A niche is a subset of the business population (or market). It can be as broad as the education market, or as small as trade school instructors. For instance, if you are an interactive designer, you could limit your market from those who need interactive design to businesses in education or trade school instructors who need interactive design. The only catch is that the market has to be sizeable enough to provide sustainable business.
Why a niche market can be such an assetThe advantage of working in a niche market is that it focuses your marketing efforts. It’s easier to differentiate yourself from generalists. And there is less competition than with a larger market.
What are the downsides?However there are some potential drawbacks. For instance, your niche market may not have an interest in your services. Following, the market may not even understand the services you offer. So, it will take considerable effort just to educate your niche market to make it viable. And as I’ve said before, the market may not be able to financially support your services. But with a little research, experimentation, and patience you can discover a workable niche.
How do you find your niche?So, how do you even begin? That’s the question I’m always asking myself. But here are four approaches that I find helpful in identifying a potential niche market.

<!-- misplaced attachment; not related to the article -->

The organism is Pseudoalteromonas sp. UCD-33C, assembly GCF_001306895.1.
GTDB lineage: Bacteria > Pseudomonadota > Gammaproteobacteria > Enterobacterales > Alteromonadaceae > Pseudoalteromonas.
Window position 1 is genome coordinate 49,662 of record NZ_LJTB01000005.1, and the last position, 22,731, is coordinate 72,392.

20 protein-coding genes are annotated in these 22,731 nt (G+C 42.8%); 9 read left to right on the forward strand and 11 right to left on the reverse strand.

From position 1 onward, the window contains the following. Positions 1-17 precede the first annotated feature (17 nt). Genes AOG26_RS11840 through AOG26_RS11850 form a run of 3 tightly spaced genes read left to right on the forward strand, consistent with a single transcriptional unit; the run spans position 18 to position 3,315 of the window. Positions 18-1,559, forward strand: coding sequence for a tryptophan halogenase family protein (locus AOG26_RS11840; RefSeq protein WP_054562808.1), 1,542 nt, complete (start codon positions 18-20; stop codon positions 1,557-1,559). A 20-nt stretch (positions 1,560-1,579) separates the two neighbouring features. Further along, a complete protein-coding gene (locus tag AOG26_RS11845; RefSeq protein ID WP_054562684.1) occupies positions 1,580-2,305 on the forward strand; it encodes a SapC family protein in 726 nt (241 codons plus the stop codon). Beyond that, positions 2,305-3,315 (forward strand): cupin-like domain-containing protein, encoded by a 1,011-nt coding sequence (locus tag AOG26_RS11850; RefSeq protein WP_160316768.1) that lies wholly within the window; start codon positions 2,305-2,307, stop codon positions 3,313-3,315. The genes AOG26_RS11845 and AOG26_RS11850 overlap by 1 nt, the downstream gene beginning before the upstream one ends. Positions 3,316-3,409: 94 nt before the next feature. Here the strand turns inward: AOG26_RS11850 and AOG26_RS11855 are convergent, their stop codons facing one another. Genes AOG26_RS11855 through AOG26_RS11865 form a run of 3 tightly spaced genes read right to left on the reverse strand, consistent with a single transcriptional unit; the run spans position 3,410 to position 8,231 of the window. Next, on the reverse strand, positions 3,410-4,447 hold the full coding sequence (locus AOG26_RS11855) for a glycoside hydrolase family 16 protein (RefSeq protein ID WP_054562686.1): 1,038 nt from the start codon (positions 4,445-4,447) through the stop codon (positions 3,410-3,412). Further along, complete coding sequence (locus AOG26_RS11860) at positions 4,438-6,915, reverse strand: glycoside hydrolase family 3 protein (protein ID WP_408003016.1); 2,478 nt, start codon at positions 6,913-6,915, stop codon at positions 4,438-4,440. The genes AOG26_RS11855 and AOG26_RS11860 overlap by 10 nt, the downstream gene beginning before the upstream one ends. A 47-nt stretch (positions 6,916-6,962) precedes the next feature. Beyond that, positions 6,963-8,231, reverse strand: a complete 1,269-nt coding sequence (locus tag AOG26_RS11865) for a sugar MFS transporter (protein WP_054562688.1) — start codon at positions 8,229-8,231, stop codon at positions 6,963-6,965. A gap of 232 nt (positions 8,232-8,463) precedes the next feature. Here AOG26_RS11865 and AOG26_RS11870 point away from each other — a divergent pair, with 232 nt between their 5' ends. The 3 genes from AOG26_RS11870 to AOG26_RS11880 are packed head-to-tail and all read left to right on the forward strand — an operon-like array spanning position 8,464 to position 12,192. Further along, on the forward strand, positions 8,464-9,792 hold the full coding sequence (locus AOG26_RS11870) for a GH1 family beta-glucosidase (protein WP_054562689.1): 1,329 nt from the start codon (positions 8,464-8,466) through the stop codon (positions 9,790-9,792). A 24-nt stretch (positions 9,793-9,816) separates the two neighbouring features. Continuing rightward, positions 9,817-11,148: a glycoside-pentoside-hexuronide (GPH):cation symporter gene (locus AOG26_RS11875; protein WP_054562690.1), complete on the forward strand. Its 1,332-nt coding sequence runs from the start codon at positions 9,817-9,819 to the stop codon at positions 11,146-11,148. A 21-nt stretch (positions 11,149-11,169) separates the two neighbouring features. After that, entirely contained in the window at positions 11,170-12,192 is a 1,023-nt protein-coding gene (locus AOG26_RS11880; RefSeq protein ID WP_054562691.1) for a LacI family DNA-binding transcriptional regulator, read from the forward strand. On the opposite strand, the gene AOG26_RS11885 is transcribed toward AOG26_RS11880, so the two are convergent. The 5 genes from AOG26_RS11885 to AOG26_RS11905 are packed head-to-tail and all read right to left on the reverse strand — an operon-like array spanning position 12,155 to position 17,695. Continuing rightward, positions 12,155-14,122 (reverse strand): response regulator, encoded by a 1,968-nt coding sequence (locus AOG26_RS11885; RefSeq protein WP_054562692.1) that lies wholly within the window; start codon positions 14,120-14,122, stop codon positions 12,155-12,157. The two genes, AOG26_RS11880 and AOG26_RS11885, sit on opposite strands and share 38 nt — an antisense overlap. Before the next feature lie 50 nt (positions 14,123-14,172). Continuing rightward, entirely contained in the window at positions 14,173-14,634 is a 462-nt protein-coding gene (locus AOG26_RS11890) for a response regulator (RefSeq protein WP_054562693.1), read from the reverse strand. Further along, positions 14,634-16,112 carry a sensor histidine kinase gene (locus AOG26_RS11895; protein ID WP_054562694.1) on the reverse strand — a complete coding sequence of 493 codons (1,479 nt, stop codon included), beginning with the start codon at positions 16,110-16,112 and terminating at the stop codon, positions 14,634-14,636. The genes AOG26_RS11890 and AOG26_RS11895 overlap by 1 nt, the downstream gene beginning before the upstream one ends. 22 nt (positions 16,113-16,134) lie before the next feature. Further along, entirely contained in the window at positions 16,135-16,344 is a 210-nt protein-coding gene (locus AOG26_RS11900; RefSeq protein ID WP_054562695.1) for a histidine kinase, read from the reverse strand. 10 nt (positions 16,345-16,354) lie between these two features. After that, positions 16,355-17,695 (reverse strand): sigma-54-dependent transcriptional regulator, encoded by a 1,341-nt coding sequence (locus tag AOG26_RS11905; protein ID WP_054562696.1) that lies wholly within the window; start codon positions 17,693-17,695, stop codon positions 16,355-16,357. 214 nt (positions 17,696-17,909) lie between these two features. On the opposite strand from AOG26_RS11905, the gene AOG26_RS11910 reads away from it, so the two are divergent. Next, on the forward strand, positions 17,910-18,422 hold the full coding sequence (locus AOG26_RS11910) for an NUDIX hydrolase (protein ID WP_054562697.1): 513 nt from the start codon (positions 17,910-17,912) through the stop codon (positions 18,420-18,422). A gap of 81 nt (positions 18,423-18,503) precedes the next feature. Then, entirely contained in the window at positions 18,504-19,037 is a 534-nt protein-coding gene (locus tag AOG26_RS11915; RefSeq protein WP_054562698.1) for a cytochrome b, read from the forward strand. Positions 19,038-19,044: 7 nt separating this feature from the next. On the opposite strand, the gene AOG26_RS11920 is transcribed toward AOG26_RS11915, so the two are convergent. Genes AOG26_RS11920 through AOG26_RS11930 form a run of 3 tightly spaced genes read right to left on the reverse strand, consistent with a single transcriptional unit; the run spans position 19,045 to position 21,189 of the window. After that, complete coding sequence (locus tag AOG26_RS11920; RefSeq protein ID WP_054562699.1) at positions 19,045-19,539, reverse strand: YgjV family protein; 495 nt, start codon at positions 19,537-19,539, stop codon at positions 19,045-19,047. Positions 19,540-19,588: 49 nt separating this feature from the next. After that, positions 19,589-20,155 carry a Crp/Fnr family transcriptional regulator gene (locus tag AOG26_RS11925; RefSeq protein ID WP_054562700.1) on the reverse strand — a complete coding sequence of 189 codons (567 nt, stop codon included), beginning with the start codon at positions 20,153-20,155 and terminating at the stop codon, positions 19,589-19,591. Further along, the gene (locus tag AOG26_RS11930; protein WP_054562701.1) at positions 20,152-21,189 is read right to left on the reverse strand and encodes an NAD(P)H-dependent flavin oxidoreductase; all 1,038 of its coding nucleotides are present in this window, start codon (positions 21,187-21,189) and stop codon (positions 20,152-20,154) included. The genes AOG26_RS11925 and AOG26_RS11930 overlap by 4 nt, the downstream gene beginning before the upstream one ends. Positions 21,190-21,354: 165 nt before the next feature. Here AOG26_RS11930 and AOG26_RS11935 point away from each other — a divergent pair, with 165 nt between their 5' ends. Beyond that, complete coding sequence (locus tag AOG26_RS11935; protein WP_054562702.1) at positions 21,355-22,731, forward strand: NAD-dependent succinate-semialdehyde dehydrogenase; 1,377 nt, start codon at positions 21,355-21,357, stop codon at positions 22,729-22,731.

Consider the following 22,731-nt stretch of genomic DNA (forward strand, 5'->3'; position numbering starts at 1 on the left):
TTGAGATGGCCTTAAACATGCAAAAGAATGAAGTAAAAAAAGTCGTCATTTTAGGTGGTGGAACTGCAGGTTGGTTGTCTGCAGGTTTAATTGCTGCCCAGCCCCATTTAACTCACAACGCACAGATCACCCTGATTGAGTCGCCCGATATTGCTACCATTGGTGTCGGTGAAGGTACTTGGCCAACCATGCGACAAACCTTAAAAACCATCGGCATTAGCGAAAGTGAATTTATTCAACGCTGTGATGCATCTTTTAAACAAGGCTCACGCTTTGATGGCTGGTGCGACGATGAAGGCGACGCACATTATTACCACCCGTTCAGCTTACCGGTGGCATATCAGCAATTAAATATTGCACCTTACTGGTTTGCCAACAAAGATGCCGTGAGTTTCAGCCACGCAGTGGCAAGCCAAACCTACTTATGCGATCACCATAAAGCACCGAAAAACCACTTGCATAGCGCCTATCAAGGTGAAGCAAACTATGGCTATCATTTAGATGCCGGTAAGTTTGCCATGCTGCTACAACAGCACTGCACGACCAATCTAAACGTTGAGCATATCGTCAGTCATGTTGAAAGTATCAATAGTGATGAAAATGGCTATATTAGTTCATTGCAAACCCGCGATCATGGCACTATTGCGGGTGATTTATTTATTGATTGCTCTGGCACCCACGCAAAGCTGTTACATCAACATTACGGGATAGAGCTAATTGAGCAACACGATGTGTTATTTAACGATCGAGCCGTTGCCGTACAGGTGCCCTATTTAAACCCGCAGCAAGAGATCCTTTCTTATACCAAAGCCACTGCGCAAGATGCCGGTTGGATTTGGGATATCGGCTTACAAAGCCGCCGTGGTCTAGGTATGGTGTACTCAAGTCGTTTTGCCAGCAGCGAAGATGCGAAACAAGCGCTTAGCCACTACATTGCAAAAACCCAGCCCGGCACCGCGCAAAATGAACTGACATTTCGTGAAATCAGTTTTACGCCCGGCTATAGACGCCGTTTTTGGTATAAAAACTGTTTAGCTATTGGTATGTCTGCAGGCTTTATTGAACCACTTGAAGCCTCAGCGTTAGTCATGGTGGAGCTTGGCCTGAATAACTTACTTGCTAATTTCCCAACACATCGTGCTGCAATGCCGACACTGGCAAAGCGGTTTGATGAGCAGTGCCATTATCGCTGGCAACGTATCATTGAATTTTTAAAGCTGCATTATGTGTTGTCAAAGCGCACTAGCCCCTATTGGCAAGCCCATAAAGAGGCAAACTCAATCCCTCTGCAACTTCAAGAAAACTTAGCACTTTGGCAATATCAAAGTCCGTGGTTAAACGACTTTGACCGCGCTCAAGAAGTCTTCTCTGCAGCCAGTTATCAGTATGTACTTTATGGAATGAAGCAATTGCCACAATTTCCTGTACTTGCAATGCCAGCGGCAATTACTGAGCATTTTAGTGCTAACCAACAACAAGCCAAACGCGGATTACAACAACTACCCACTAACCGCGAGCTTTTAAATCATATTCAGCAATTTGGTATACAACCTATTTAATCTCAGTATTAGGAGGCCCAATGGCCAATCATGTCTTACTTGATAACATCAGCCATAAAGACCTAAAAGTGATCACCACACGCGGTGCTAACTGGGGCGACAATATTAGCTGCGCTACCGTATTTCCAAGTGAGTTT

Consider your skill set. If you are a graphic design generalist, identify those skills in which you excel or you prefer doing. Consider marketing yourself by those skills exclusively. This doesn’t mean you have to abandon your other services. It just means that you highlight one or two over the rest so that you attract a market that really values them. But you have to demonstrate clearly that you do this well.
Look at your history. You may notice that all your previous client’s and their industries have something in common. And look to see if a particular pattern emerges in your work. Perhaps there’s a pattern or style that a certain market segment would appreciate.
Examine your interests. Take note of the type of work you enjoy, the clients you like to work with, and the industries you appreciate. On the other side, consider what you don’t like.
Research a potential market. Assess whether a niche market can sustain your business. Check economic data for the amount it spends on design. Look at what they produce. If it seems like the market will not value your services, adjust your niche focus. On the other hand, if it looks promising, join one of their trade organizations or online forums, and read their publications to understand them more intimately.
ConclusionWorking within a niche can be a rewarding endeavor. But remember, the market you choose is only as good as its ability to sustain your business.
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